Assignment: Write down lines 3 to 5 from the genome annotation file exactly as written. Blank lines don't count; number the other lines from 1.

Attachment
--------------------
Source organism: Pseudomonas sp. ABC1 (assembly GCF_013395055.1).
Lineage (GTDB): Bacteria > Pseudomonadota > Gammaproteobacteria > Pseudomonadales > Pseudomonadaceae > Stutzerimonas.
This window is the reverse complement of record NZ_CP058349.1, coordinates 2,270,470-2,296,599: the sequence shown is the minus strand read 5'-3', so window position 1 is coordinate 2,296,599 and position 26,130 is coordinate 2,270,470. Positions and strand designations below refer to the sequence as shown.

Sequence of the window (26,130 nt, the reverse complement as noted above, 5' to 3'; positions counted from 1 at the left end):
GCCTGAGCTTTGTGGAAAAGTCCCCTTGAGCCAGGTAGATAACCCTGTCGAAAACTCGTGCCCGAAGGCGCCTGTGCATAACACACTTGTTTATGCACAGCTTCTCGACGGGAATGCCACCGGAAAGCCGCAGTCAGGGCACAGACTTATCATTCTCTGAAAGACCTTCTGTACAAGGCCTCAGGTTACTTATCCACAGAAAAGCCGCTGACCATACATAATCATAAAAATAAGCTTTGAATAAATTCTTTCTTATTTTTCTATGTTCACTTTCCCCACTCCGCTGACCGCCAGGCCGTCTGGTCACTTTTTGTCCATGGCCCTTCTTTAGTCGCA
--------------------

This window is the reverse complement of record NZ_CP058349.1, coordinates 2,270,470-2,296,599: the sequence shown is the minus strand read 5'-3', so window position 1 is coordinate 2,296,599 and position 26,130 is coordinate 2,270,470. Positions and strand designations below refer to the sequence as shown.

Sequence of the window (26,130 nt, the reverse complement as noted above, 5' to 3'; positions counted from 1 at the left end):
GCCTGAGCTTTGTGGAAAAGTCCCCTTGAGCCAGGTAGATAACCCTGTCGAAAACTCGTGCCCGAAGGCGCCTGTGCATAACACACTTGTTTATGCACAGCTTCTCGACGGGAATGCCACCGGAAAGCCGCAGTCAGGGCACAGACTTATCATTCTCTGAAAGACCTTCTGTACAAGGCCTCAGGTTACTTATCCACAGAAAAGCCGCTGACCATACATAATCATAAAAATAAGCTTTGAATAAATTCTTTCTTATTTTTCTATGTTCACTTTCCCCACTCCGCTGACCGCCAGGCCGTCTGGTCACTTTTTGTCCATGGCCCTTCTTTAGTCGCA